30. Panabières, F., Ali, G. S., Allagui, M. B., Dalio, R. J. D., Gudmestad, N. C., Kuhn, M., Guha Roy, S., Schena, L., & Zampounis, A. (2016). Phytophthora nicotianae diseases worlwide: new knowledge of a long-recognised pathogen. Phytopathologia Mediterranea, 55, 20–40.Google Scholar
  31. Pochard, E., & Daubeze, A. M. (1980). Recherche et evaluation des composantes d’une resistance polygénique: la resistance du Piment à Phytophthora capsici. Annales de l’Amélioration des Plantes, 80, 377–398.Google Scholar
  32. Prinsloo, G. C., & Pauer, G. D. C. (1973). Die race 3 oidentifikasie van rasse van Phytophthora nicotianae (B. de Haan) Nicotianae wat in Suid Afrika voorkom. Phytophylactica, 6, 217–220.Google Scholar
  33. Ristatino, J. B., Duniway, J. M., & Marois, J. J. (1988). Influence of frequency and duration of furrow irrigation on the development of Phytophthora root rot and yield in processing tomatoes. Phytopathology, 78, 1701–1706.CrossRefGoogle Scholar
  34. Ristatino, J. B., & Duniway, J. M. (1989). Effect of preinoculation, and post-inoculation water stress on the severity of Phytophthora root rot in processing tomatoes. Plant Disease, 73, 349–352.CrossRefGoogle Scholar
  35. Satour, M. M., & Butler, E. E. (1967). A root and crown rot of tomato caused by Phytophthora capsici and P. parasitica. Phytopathology, 57, 510–515.Google Scholar
  36. Satour, M. M., & Butler, E. E. (1968). Comparative morphological and physiological studies of the progenies from intraspecific matings of Phytophthora capsici. Phytopathology, 58, 183–192.Google Scholar
  37. Sy, O., Bosland, P. W., & Steiner, R. (2005). Inheritance of phytophthora stem blight resistance as compared to phytophthora root rot and phytophthora foliar blight resistance in capsicum annum L. Horticultural Science, 130(1), 75–78.Google Scholar
  38. Sy, O., Steiner, R., & Bosland, P. W. (2008). Recombinant inbred line differential identifies race-specific resistance to Phytophthora root rot in Capsicum annuum. Phytopathology, 98, 867–870.CrossRefPubMedGoogle Scholar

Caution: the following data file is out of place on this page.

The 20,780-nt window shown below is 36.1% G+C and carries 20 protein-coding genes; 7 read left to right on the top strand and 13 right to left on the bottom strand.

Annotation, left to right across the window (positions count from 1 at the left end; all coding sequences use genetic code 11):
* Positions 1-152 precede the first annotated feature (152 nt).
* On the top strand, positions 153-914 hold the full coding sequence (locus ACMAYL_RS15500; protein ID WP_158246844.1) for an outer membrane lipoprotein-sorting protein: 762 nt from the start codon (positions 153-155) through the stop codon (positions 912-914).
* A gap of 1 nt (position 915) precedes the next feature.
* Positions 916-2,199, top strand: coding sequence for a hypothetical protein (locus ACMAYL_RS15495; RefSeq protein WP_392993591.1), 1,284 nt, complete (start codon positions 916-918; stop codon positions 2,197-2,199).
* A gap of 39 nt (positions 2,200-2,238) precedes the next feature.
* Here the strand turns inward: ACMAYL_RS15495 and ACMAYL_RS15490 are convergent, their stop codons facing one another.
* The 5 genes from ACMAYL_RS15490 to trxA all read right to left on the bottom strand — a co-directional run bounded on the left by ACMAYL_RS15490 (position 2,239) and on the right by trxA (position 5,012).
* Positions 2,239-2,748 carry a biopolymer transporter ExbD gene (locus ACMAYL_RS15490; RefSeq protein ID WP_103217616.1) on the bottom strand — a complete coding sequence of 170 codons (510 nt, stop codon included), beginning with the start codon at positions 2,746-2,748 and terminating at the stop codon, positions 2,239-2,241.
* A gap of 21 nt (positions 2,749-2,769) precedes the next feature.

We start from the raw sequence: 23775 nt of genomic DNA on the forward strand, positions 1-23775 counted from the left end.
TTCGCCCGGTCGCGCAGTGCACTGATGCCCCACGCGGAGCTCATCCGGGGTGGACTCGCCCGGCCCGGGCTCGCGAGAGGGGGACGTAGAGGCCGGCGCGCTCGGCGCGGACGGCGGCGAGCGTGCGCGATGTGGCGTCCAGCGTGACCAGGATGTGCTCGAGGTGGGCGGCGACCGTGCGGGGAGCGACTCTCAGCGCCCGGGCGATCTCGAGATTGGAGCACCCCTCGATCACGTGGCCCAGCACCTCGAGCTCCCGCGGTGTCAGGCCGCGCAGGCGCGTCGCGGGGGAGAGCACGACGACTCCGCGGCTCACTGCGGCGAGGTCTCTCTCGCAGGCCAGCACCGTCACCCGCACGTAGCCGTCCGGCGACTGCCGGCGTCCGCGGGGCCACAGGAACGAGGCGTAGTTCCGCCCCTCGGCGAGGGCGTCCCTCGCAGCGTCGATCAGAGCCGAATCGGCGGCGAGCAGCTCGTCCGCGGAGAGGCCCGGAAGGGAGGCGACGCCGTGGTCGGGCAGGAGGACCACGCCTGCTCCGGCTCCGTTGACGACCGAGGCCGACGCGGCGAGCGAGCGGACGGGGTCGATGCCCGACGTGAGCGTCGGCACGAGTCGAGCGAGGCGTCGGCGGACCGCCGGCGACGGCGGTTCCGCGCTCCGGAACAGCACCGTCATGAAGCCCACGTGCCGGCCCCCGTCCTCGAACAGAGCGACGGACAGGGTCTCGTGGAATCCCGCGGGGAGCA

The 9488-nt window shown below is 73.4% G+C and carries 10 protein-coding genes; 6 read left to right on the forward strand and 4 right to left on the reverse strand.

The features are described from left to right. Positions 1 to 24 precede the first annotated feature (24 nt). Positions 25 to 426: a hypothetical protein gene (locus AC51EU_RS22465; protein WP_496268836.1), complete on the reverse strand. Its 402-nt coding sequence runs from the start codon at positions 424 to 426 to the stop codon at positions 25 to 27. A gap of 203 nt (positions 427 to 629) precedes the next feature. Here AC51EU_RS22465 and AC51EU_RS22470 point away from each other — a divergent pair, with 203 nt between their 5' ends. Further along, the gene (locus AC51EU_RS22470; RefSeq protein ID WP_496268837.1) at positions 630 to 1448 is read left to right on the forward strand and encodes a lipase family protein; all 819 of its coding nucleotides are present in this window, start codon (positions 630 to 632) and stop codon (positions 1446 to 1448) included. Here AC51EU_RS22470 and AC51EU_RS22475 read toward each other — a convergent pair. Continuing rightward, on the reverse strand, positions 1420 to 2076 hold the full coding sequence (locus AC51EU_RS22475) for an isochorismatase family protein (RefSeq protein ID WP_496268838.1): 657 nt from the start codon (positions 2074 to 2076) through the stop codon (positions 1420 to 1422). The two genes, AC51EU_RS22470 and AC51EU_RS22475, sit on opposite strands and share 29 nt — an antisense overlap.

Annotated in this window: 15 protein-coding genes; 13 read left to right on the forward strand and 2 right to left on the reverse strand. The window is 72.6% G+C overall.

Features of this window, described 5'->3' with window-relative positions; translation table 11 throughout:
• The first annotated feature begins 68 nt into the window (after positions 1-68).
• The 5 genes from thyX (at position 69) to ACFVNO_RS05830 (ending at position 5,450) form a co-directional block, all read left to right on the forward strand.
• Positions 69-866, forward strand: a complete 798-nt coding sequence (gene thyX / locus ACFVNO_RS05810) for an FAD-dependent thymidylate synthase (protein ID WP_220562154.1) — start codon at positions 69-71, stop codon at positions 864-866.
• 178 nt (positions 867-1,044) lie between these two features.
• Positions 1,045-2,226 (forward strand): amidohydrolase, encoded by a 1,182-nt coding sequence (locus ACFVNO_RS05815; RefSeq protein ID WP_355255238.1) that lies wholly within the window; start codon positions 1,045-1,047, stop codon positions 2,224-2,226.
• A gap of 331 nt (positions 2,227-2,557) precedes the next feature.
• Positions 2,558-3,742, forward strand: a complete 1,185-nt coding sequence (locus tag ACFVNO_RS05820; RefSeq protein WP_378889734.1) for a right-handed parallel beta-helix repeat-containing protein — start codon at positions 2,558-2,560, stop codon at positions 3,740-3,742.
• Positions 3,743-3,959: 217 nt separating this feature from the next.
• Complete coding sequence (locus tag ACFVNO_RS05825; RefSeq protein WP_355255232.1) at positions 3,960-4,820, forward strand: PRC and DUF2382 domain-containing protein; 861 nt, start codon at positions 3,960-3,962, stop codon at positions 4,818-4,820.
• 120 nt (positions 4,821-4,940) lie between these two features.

39. Tello, J. C. (1984). Enfermedades Criptogámicas en Hortalizas. Comunicaciones INIA. Madrid: Servicio de Protección Vegetal.Google Scholar
  40. Tello, J. C., Varés, F., Lacasa, A. (1991). Análisis de muestras. In M. F. Yeves et al. (Coords.), Manual de Laboratorio. Diagnóstico de Hongos, Bacterias y Nematodos Fitopatógenos. (pp. 39-48). Madird, Spain: Ministerio de Agricultura y Pesca.Google Scholar
  41. Tello, J. y Lacasa Plasencia, A. (2004). Las enfermedades de origen edáfico y su control en los pimentonales del Campo de Cartagena. Una interpretación retrospectiva del sexenio 1979–1985. In Comunidad Autónoma de la Región de Murcia (Ed.). Desinfección de Suelos en Invernaderos de Pimiento. II Jornadas sobre alternativas viables al bromuro de metilo en pimiento de invernadero. (pp. 11–26). Conserjería de Agricultura, Agua y Medio Ambiente de Murcia, Spain.Google Scholar
  42. Walker, S. J., & Bosland, P. W. (1999). Inheritance of Phytophthora root rot and foliar blight resistance in pepper. Horticultural Science, 124(1), 14–18.Google Scholar
  43. Waterhouse, G. M. (1963). Key to the species of Phytophthora de BARY. Mycological papers, 92. Kew: CMI.Google Scholar
  44. White, T. J., Bruns, T., Lee, S., & Taylor, J. (1990). Amplification and direct sequencing of fungal ribosomal RNA genes for phylogenetics. In M. A. Innis, D. H. Gelfand, J. J. Sninisky, & T. J. White (Eds.), PCR protocols. A guide to methods and applications (pp. 315–322). New York: Academic Press, Inc.Google Scholar

Copyright information

© Koninklijke Nederlandse Planteziektenkundige Vereniging 2016

Authors and Affiliations

  • Amalia Boix-Ruiz
    • 1
  • José Ignacio Marín-Guirao
    • 1
  • Miguel de Cara-García
    • 1
    • 2
    Email author
  • Francisco Camacho-Ferre
    • 1
  • Julio César Tello-Marquina
    • 1
  1. 1.Grupo de Investigación AGR-200 “Producción Vegetal en Sistemas de Cultivo Mediterráneos”, Universidad de AlmeríaAlmeríaSpain
  2. 2.IFAPA-La MojoneraLa MojoneraSpain

Personalised recommendations